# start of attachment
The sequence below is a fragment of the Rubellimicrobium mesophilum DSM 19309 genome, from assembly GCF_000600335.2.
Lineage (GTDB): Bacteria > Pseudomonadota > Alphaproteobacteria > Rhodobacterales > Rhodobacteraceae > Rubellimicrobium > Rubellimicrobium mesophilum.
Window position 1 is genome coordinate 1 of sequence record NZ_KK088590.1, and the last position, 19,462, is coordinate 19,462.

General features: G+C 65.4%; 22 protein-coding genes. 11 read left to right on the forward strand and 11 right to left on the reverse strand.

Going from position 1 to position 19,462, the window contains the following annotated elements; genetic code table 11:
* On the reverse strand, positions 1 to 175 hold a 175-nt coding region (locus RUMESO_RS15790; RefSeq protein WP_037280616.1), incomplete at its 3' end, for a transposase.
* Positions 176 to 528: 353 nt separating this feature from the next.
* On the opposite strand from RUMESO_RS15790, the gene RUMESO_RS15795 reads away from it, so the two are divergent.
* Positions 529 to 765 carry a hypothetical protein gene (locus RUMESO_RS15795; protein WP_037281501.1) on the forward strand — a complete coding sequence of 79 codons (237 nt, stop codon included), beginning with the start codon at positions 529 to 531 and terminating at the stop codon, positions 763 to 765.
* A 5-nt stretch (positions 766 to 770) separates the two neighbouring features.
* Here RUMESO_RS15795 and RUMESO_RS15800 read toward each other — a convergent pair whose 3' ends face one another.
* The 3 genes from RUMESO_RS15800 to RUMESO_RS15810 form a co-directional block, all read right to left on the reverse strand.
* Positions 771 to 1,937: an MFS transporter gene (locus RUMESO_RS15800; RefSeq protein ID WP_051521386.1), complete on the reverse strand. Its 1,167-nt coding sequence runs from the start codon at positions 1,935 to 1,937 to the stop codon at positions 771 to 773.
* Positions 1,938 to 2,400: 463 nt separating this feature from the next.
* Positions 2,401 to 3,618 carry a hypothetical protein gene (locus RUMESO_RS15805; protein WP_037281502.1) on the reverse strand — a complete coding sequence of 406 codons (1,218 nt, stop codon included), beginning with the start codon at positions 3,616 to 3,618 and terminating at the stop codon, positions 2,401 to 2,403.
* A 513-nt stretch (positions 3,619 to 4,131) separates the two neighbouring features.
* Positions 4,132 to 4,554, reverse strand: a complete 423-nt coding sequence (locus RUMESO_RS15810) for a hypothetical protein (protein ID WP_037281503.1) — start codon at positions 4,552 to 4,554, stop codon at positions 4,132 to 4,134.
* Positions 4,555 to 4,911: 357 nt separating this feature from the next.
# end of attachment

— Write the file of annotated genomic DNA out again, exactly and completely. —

The sequence below is a fragment of the Rubellimicrobium mesophilum DSM 19309 genome, from assembly GCF_000600335.2.
Lineage (GTDB): Bacteria > Pseudomonadota > Alphaproteobacteria > Rhodobacterales > Rhodobacteraceae > Rubellimicrobium > Rubellimicrobium mesophilum.
Window position 1 is genome coordinate 1 of sequence record NZ_KK088590.1, and the last position, 19,462, is coordinate 19,462.

General features: G+C 65.4%; 22 protein-coding genes. 11 read left to right on the forward strand and 11 right to left on the reverse strand.

Going from position 1 to position 19,462, the window contains the following annotated elements; genetic code table 11:
* On the reverse strand, positions 1 to 175 hold a 175-nt coding region (locus RUMESO_RS15790; RefSeq protein WP_037280616.1), incomplete at its 3' end, for a transposase.
* Positions 176 to 528: 353 nt separating this feature from the next.
* On the opposite strand from RUMESO_RS15790, the gene RUMESO_RS15795 reads away from it, so the two are divergent.
* Positions 529 to 765 carry a hypothetical protein gene (locus RUMESO_RS15795; protein WP_037281501.1) on the forward strand — a complete coding sequence of 79 codons (237 nt, stop codon included), beginning with the start codon at positions 529 to 531 and terminating at the stop codon, positions 763 to 765.
* A 5-nt stretch (positions 766 to 770) separates the two neighbouring features.
* Here RUMESO_RS15795 and RUMESO_RS15800 read toward each other — a convergent pair whose 3' ends face one another.
* The 3 genes from RUMESO_RS15800 to RUMESO_RS15810 form a co-directional block, all read right to left on the reverse strand.
* Positions 771 to 1,937: an MFS transporter gene (locus RUMESO_RS15800; RefSeq protein ID WP_051521386.1), complete on the reverse strand. Its 1,167-nt coding sequence runs from the start codon at positions 1,935 to 1,937 to the stop codon at positions 771 to 773.
* Positions 1,938 to 2,400: 463 nt separating this feature from the next.
* Positions 2,401 to 3,618 carry a hypothetical protein gene (locus RUMESO_RS15805; protein WP_037281502.1) on the reverse strand — a complete coding sequence of 406 codons (1,218 nt, stop codon included), beginning with the start codon at positions 3,616 to 3,618 and terminating at the stop codon, positions 2,401 to 2,403.
* A 513-nt stretch (positions 3,619 to 4,131) separates the two neighbouring features.
* Positions 4,132 to 4,554, reverse strand: a complete 423-nt coding sequence (locus RUMESO_RS15810) for a hypothetical protein (protein ID WP_037281503.1) — start codon at positions 4,552 to 4,554, stop codon at positions 4,132 to 4,134.
* Positions 4,555 to 4,911: 357 nt separating this feature from the next.